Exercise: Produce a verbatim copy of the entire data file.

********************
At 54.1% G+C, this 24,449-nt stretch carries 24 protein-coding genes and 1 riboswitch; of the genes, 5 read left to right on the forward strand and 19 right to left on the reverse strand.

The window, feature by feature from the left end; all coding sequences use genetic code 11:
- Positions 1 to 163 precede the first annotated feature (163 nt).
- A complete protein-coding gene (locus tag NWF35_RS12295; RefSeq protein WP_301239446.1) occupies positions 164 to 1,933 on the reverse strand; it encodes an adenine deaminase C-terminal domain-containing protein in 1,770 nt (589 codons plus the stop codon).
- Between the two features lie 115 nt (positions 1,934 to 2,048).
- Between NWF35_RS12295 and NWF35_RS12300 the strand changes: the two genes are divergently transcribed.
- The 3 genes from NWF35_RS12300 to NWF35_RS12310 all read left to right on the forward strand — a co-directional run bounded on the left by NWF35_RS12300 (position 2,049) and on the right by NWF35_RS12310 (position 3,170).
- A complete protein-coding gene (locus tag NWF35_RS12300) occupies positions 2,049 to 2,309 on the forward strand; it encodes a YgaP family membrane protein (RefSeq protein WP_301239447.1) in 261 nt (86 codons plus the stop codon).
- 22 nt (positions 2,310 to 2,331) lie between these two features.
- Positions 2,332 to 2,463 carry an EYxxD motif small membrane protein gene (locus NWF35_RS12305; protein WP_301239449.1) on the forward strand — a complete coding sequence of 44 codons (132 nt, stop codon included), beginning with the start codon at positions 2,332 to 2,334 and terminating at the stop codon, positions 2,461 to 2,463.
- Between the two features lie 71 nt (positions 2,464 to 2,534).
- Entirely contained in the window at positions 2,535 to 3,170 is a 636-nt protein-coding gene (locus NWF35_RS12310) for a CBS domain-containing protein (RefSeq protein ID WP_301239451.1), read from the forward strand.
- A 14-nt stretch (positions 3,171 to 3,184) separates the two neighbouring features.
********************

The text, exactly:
At 54.1% G+C, this 24,449-nt stretch carries 24 protein-coding genes and 1 riboswitch; of the genes, 5 read left to right on the forward strand and 19 right to left on the reverse strand.

The window, feature by feature from the left end; all coding sequences use genetic code 11:
- Positions 1 to 163 precede the first annotated feature (163 nt).
- A complete protein-coding gene (locus tag NWF35_RS12295; RefSeq protein WP_301239446.1) occupies positions 164 to 1,933 on the reverse strand; it encodes an adenine deaminase C-terminal domain-containing protein in 1,770 nt (589 codons plus the stop codon).
- Between the two features lie 115 nt (positions 1,934 to 2,048).
- Between NWF35_RS12295 and NWF35_RS12300 the strand changes: the two genes are divergently transcribed.
- The 3 genes from NWF35_RS12300 to NWF35_RS12310 all read left to right on the forward strand — a co-directional run bounded on the left by NWF35_RS12300 (position 2,049) and on the right by NWF35_RS12310 (position 3,170).
- A complete protein-coding gene (locus tag NWF35_RS12300) occupies positions 2,049 to 2,309 on the forward strand; it encodes a YgaP family membrane protein (RefSeq protein WP_301239447.1) in 261 nt (86 codons plus the stop codon).
- 22 nt (positions 2,310 to 2,331) lie between these two features.
- Positions 2,332 to 2,463 carry an EYxxD motif small membrane protein gene (locus NWF35_RS12305; protein WP_301239449.1) on the forward strand — a complete coding sequence of 44 codons (132 nt, stop codon included), beginning with the start codon at positions 2,332 to 2,334 and terminating at the stop codon, positions 2,461 to 2,463.
- Between the two features lie 71 nt (positions 2,464 to 2,534).
- Entirely contained in the window at positions 2,535 to 3,170 is a 636-nt protein-coding gene (locus NWF35_RS12310) for a CBS domain-containing protein (RefSeq protein ID WP_301239451.1), read from the forward strand.
- A 14-nt stretch (positions 3,171 to 3,184) separates the two neighbouring features.